- Ntenot JD, Gavin MA, Rudensky AY. Foxp3 programs the development and function of CD4 + CD25+ regulatory T cells. Nat Immunol. 2003;4:330–6.View ArticleGoogle Scholar
- Akaguchi S. Naturally arising Foxp3-expressing CD25 + CD4+ regulatory T cells in immunological tolerance to self and non-self. Nat Immunol. 2009;6:345–52.View ArticleGoogle Scholar
- Wen XL, Dale C, Lu LF, Matthew AR, Mauro SS, Francesco I. Foxp3+ T cells in peripheral blood of renal transplant recipients and clinical correlations. Nephrology. 2012;17:415–22.View ArticleGoogle Scholar
- Wu J, Yi S, Ouyang L, Jimenez E, Simond D, Wang W, et al. In vitro expanded human CD4 + CD25+ regulatory T cells are potent suppressors of T-cell-mediated xenogeneic responses. Transplantation. 2008;85(12):1841.View ArticlePubMedGoogle Scholar
- Jasperson LK, Bucher C, Panoskaltsis-Mortari A, Taylor PA, Mellor AL, Munn DH, et al. Indoleamine 2,3-dioxygenase is a critical regulator of acute graft-versus-host disease lethality. Blood. 2008;111(6):3257–65.PubMed CentralView ArticlePubMedGoogle Scholar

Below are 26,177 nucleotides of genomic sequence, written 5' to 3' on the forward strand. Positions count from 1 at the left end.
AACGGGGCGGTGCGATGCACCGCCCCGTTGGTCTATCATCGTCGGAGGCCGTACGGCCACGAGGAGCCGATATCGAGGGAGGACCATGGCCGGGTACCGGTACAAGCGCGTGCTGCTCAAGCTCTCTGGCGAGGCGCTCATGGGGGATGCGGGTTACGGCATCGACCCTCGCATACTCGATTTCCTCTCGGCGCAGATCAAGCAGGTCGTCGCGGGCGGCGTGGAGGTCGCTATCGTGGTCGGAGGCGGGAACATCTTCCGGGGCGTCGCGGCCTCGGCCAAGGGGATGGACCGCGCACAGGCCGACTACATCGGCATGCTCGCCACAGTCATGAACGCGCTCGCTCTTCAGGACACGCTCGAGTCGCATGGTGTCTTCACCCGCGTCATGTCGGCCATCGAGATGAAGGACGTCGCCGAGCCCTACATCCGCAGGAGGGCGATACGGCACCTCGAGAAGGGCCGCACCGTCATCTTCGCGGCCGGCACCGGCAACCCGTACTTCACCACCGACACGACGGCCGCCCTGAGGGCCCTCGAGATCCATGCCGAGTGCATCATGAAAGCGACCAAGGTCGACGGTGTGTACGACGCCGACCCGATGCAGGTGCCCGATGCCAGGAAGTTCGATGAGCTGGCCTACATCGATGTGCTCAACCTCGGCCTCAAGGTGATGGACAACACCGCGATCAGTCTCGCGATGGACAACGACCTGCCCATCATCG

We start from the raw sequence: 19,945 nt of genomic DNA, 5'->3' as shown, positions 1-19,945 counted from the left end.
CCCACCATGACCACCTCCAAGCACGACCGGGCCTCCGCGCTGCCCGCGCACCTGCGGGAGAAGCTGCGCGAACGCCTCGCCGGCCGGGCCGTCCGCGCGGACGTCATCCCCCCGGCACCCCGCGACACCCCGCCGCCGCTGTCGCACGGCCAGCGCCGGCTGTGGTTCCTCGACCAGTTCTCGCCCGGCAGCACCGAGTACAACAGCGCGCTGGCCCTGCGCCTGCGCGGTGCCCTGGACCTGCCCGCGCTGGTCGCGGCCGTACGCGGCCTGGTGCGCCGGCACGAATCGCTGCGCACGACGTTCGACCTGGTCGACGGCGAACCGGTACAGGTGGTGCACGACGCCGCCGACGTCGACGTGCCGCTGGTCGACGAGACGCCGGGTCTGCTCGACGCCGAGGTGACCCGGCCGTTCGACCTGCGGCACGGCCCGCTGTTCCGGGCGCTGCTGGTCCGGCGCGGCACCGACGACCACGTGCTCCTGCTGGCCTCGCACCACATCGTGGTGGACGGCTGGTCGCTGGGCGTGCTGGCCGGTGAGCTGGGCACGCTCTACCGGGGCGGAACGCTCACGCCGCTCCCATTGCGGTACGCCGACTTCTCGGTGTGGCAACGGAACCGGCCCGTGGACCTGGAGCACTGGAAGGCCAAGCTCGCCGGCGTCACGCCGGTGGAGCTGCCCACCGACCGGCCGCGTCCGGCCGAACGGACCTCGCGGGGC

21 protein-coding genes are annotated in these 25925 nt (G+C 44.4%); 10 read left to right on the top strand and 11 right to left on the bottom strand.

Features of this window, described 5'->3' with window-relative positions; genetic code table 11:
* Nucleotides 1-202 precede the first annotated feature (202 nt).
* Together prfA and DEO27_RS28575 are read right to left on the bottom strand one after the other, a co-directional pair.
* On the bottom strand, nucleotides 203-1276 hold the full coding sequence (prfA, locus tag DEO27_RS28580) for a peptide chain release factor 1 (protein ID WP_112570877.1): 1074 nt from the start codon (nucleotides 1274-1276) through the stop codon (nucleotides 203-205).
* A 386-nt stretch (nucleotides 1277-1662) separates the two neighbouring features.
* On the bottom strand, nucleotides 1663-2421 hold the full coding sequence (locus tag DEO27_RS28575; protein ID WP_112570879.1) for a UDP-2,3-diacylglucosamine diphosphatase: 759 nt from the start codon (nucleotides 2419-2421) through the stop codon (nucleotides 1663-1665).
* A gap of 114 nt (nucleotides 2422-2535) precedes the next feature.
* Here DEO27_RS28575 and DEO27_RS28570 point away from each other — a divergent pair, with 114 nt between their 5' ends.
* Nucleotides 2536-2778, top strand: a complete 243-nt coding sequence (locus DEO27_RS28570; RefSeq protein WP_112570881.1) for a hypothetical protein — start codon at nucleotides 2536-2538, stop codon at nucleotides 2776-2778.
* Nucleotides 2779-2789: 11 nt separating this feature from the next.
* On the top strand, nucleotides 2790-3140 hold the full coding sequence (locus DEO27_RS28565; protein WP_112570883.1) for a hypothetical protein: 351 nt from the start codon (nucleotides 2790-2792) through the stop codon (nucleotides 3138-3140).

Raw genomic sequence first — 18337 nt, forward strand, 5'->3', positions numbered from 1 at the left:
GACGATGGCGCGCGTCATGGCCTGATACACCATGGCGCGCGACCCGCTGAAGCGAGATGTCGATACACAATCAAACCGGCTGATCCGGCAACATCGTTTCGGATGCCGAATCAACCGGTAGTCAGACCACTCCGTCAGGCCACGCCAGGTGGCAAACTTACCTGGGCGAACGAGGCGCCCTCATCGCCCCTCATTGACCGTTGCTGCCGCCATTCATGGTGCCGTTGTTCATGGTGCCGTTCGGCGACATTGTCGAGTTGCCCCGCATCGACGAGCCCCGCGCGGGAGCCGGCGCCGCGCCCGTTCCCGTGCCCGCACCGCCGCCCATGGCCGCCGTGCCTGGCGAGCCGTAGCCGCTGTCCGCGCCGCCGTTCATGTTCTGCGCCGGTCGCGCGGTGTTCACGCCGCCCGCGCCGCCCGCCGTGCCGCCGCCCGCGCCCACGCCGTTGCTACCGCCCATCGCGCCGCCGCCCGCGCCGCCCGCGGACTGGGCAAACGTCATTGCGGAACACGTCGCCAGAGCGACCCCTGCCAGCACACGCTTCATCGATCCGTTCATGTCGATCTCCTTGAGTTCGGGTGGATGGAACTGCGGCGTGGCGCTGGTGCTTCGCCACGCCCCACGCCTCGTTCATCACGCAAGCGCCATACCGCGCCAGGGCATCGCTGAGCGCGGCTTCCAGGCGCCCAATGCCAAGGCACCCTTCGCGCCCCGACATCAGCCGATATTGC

- Kolls JK, Linden A. Intedeukin-17 family members and inflammation [J]. Immunity. 2004;21(4):467–76.View ArticlePubMedGoogle Scholar
- Fossiez F, Djosson O, Chomarat P. T cell interikin-17 induces stromal cells to produce pminflammatory and hmalopoielic cytokines. Exp Med. 1996;183(6):2593–603.View ArticleGoogle Scholar
- Ruud WJ, Nicolle HR, Elly AD, Anton WL, Ashley VD, Carla CB, Willem W and Michiel GH. Uremia causes premature ageing of the T cell compartment in end-stage renal disease patients. Immunity ageing, 2012; doi:10.1186/1742-4933-9-19.
- Solez K Colvin RB, Racusen LC, Sis B, Halloran PF, Birk PE, et al. Banff ‘05 Meeting Report: differential diagnosis of chronic allograft injury and elimination of chronic allograft nephropathy (‘CAN’). Am J Transplant. 2007;7:518–26.View ArticlePubMedGoogle Scholar